Among elite Muslim writings also one finds no homogeneity. As I have shown in my paper (ÃƒÂ¢Ã¢â€šÂ¬Ã…â€œA Muslim View of HinduismÃƒÂ¢Ã¢â€šÂ¬Ã‚Â?) some Ulama took what could be described as anti-Hindu view as if there was ÃƒÂ¢Ã¢â€šÂ¬Ã‹Å“civilizational divideÃƒÂ¢Ã¢â€šÂ¬Ã¢â€žÂ¢, others like Dara Shikoh, Mazhar Jan-I-Janan and several others took diametrically opposite view and came to the conclusion that Islam did not clash with Vedas and Upanishads, the indigenous scriptures. Dara Shikoh, particularly, showed complete harmony between the two religious scriptures.
The crucial divide was political, rather than theological. Those Ulama, who were part of ruling political establishments, tended to be hostile towards followers of indigenous religious traditions (as party of power politics and courting favour with rules) than those who grappled with religious differences outside charmed circle of political power. Dara Shikoh was studying ÃƒÂ¢Ã¢â€šÂ¬Ã‹Å“HinduÃƒÂ¢Ã¢â€šÂ¬Ã¢â€žÂ¢ religion seriously as a non-political theological project and hence he found great similarities between the two.
Prof. Prasad also points out that ÃƒÂ¢Ã¢â€šÂ¬Ã…â€œThe British were not the only ones to read into these elite discourses the entire history of India as the violent clash of Islam with Hinduism, the utter rejection of every aspect of the latterÃƒÂ¢Ã¢â€šÂ¬Ã¢â€žÂ¢s culture by the former and the essential ÃƒÂ¢Ã¢â€šÂ¬Ã¢â‚¬Å“ even racial ÃƒÂ¢Ã¢â€šÂ¬Ã¢â‚¬Å“ difference between Muslims and Hindus.ÃƒÂ¢Ã¢â€šÂ¬Ã‚Â? He then continues, ÃƒÂ¢Ã¢â€šÂ¬Ã…â€œIn the 20th c, as the political movement to gain independence from Britain grew, the Muslim League organisation began to argue that if the principle of nationhood for Indians was to be granted, it would have to be applied equally to separate people, Hindus and Muslims.ÃƒÂ¢Ã¢â€šÂ¬Ã‚Â? It is true that Muslim League almost agreed with the British reading of Indian history based on the assumption of ÃƒÂ¢Ã¢â€šÂ¬Ã‹Å“clash of civilizationÃƒÂ¢Ã¢â€šÂ¬Ã¢â€žÂ¢. Muslim League was clashing with the Hindus as a whole, (ignoring that a large number of Hindus led by Gandhi and Nehru stood for secular India) was a political project. Jinnah neither knew nor was interested in knowing fundamentals of Hindu religion (he hardly knew of Islam as well). Jinnah was fighting in political arena.
It will be wrong to assume that Muslim League was the only sinner. The Hindu communal forces were no less. Thus, as pointed out by Ram-Prasad, the emergence of a single unified Hindu identity derived from the colonial construction of a single Hindu ÃƒÂ¢Ã¢â€šÂ¬Ã‹Å“religionÃƒÂ¢Ã¢â€šÂ¬Ã¢â€žÂ¢ out of organically inter-related but infinitely diverse traditions, came close to the idea of India as a ÃƒÂ¢Ã¢â€šÂ¬Ã‹Å“Hindu nationÃƒÂ¢Ã¢â€šÂ¬Ã¢â€žÂ¢. And for Leaguers too ÃƒÂ¢Ã¢â€šÂ¬Ã‹Å“Hindu IndiaÃƒÂ¢Ã¢â€šÂ¬Ã¢â€žÂ¢ was more acceptable than secular India. Together they carried the cross of partition.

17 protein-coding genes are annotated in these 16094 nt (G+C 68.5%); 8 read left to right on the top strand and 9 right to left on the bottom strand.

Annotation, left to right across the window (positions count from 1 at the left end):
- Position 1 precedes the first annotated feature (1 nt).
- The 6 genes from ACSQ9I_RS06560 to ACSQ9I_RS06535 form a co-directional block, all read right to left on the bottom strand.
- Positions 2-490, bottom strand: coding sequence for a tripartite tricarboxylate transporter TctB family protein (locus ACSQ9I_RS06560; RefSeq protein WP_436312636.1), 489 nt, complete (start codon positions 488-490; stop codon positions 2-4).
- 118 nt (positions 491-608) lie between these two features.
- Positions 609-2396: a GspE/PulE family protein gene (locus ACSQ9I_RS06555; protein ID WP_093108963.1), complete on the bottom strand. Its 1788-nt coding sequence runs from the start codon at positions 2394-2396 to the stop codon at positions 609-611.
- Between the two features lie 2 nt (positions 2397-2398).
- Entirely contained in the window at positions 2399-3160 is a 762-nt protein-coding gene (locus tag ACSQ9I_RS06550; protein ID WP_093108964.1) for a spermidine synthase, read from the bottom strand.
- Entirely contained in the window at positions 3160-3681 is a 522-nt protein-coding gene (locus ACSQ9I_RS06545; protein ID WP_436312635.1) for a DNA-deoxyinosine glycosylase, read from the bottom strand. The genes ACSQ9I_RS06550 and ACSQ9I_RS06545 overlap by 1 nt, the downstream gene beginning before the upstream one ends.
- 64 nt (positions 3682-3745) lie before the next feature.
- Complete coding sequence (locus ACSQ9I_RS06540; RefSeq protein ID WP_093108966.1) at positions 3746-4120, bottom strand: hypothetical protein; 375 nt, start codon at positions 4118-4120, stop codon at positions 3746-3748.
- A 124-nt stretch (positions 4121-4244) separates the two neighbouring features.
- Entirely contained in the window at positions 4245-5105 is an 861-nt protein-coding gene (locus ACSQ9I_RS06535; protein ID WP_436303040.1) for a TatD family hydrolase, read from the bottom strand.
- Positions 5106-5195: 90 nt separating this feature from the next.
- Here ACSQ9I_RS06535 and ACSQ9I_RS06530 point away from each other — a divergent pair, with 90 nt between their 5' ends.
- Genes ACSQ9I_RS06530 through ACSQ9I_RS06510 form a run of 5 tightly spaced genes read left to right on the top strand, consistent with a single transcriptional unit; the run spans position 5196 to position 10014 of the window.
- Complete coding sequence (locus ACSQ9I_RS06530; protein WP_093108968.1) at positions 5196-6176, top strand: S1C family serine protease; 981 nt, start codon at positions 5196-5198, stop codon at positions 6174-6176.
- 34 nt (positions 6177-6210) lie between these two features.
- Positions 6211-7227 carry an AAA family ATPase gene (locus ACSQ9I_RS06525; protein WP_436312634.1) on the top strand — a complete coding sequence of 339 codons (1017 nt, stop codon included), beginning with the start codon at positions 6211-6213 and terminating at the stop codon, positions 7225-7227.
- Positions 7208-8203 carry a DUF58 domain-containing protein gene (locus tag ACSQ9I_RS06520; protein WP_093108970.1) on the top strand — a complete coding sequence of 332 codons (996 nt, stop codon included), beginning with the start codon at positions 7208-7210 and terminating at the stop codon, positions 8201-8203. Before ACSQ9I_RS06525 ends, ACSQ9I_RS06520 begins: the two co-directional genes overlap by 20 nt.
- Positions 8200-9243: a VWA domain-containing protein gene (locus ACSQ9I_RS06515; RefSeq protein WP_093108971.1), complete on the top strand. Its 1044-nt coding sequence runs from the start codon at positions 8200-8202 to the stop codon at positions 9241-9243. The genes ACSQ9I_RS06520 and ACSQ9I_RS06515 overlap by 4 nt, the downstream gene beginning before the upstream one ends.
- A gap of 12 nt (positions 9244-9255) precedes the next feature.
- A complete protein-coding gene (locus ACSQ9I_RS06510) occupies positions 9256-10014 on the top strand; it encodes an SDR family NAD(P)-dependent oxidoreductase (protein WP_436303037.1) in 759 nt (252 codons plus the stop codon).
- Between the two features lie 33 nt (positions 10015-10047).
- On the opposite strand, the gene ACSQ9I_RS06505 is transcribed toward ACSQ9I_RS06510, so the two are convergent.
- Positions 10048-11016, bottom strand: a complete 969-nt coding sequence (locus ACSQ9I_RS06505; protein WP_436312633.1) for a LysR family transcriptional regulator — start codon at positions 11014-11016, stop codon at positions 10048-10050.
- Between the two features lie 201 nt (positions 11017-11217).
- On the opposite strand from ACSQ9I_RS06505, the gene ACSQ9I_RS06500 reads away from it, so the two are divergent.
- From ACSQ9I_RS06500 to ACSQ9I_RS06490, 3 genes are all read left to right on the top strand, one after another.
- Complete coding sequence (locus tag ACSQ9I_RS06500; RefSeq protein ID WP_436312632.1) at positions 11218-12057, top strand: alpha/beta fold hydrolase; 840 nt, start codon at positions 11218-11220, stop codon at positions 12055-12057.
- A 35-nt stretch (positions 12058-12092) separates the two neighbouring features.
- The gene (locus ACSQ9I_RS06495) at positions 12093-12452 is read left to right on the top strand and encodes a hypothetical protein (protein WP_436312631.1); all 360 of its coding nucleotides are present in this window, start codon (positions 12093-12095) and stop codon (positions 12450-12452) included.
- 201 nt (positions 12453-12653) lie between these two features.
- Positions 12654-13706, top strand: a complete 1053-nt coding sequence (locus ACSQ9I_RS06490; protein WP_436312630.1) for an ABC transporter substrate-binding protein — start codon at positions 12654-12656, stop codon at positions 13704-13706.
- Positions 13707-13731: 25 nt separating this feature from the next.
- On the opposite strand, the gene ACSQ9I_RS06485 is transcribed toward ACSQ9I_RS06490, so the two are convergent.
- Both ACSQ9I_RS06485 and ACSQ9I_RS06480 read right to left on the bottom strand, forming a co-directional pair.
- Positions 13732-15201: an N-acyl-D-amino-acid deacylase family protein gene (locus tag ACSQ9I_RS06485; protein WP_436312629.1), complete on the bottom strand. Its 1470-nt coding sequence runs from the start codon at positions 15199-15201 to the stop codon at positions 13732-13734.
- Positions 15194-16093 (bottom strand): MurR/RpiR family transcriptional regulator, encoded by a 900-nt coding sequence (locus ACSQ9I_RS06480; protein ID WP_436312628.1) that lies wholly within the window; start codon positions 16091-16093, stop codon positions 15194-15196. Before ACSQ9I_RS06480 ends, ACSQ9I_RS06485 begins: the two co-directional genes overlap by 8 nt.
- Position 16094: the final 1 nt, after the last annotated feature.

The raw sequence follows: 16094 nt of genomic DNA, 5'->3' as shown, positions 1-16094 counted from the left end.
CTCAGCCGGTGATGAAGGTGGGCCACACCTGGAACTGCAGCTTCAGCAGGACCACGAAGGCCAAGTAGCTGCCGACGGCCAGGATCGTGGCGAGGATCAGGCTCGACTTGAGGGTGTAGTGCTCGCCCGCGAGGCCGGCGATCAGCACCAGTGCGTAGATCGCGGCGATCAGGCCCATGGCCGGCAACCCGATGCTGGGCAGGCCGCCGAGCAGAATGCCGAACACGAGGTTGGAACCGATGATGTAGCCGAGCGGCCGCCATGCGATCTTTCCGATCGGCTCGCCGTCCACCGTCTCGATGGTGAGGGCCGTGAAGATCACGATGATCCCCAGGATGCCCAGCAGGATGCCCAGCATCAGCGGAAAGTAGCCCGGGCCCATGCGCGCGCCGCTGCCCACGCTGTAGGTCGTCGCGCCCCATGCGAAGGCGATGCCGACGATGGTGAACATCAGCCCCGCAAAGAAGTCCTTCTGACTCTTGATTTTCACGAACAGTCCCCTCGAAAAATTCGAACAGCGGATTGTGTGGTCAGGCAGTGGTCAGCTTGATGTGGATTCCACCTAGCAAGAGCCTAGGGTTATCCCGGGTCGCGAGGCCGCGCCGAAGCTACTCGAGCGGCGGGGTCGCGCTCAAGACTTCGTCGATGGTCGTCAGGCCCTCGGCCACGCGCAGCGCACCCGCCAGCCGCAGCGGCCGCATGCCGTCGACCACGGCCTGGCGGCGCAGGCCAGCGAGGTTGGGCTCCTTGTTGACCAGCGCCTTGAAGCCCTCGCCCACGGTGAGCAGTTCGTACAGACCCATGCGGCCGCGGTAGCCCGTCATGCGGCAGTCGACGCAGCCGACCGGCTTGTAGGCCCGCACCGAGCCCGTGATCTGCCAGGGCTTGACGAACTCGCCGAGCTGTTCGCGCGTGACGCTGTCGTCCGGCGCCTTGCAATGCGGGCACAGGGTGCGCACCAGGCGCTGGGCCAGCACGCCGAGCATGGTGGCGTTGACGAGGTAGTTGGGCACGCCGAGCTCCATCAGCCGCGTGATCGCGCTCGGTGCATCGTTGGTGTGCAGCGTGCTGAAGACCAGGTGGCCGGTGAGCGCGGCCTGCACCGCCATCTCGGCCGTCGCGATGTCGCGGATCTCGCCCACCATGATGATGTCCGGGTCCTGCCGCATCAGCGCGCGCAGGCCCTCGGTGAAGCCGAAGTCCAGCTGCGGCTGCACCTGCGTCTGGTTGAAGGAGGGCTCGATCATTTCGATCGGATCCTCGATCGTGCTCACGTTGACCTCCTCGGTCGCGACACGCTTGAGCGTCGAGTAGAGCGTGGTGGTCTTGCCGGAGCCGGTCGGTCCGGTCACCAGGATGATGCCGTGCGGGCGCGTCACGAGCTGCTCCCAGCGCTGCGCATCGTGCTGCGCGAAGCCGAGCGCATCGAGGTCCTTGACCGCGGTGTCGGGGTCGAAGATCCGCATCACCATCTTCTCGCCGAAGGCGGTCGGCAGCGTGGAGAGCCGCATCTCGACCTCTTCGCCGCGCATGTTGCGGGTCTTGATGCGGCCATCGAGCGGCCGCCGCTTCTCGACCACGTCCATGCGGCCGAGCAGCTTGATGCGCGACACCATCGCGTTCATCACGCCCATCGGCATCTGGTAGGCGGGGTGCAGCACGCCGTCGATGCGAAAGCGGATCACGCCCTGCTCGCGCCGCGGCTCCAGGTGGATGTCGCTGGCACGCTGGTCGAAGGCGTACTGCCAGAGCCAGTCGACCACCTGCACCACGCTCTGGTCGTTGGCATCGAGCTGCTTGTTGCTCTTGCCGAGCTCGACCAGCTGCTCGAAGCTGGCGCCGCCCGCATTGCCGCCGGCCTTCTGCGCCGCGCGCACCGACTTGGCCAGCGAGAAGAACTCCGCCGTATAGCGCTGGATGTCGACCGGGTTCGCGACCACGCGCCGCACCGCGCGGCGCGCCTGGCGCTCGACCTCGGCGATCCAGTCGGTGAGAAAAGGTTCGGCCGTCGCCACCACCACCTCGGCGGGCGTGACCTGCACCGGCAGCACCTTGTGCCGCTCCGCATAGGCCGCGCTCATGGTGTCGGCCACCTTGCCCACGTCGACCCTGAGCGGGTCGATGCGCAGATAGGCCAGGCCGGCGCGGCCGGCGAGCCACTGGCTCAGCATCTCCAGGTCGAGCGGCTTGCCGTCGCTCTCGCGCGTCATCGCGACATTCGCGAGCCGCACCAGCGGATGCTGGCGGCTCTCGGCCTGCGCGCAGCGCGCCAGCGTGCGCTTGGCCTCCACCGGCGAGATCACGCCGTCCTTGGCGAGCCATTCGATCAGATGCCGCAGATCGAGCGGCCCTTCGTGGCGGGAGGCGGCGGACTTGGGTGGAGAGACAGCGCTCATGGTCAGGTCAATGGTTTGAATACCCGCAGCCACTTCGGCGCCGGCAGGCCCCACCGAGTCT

Coming to contemporary India, Ram-Prasad deals with communal situation. He feels that whatever performance of Hindutva forces it Parliament, the Hindu nationalist assertion of a natural Hindu majority has certainly taken root in urban India, even if voters are uncertain in their support of it at election time, when more fundamental questions of governance and even caste identity seem to supersede religion as factors.
Ram-Prasad also refers to bomb blasts and attacks by jihadi groups and even feels that these trans-national jihadi attacks are more in number and devastation than in Europe. This further compounds the situation though these attacks have not made real dent on Hindu-Muslim relations.
The author also deals with the socio-economic situation of Muslims in India and refers to recently published Sachar Committee report. However, Ram-Prasad feels though there is discrimination against Muslims at lower levels of government jobs, it is lack of education and merit which results in poorer representation of Muslims in higher echelons. But at the same time he admits lack of education is also partly result of economic situation and not necessarily lack of interest in modern education.
Thus on the whole it seems Prof. Prasad deals with the subject fairly objectively though one may differ from him in certain assertions here and there. Prof. Prasad, however, does not deal with, or is perhaps not equipped to deal with, the theological aspects of Hindu view of Islam. The Hindutva forces are attacking today certain theological aspects of Islam, like the concept of kufr and rejection of non-Muslims and also shariÃƒÂ¢Ã¢â€šÂ¬Ã¢â€žÂ¢ah laws. It would have been certainly more rewarding if Ram-Prasad had dealt with these theological aspects too. The title of his paper is ÃƒÂ¢Ã¢â€šÂ¬Ã…â€œA Hindu View of IslamÃƒÂ¢Ã¢â€šÂ¬Ã¢â€žÂ¢ but he deals with the Hindu view of Muslims.
Despite lack of this aspect in the paper it is a good paper on the subject and deals with the subject quite sensitively. Certainly his idea of colonial construction of single Hindu identity is quite useful and if understood properly, can dispel many myths being woven around the concept of single Hindu identity by the Hindutva forces in contemporary India and its harmful effects on secular foundation of Indian politics. The Muslim leaders also should not insist on such singular Muslim identity.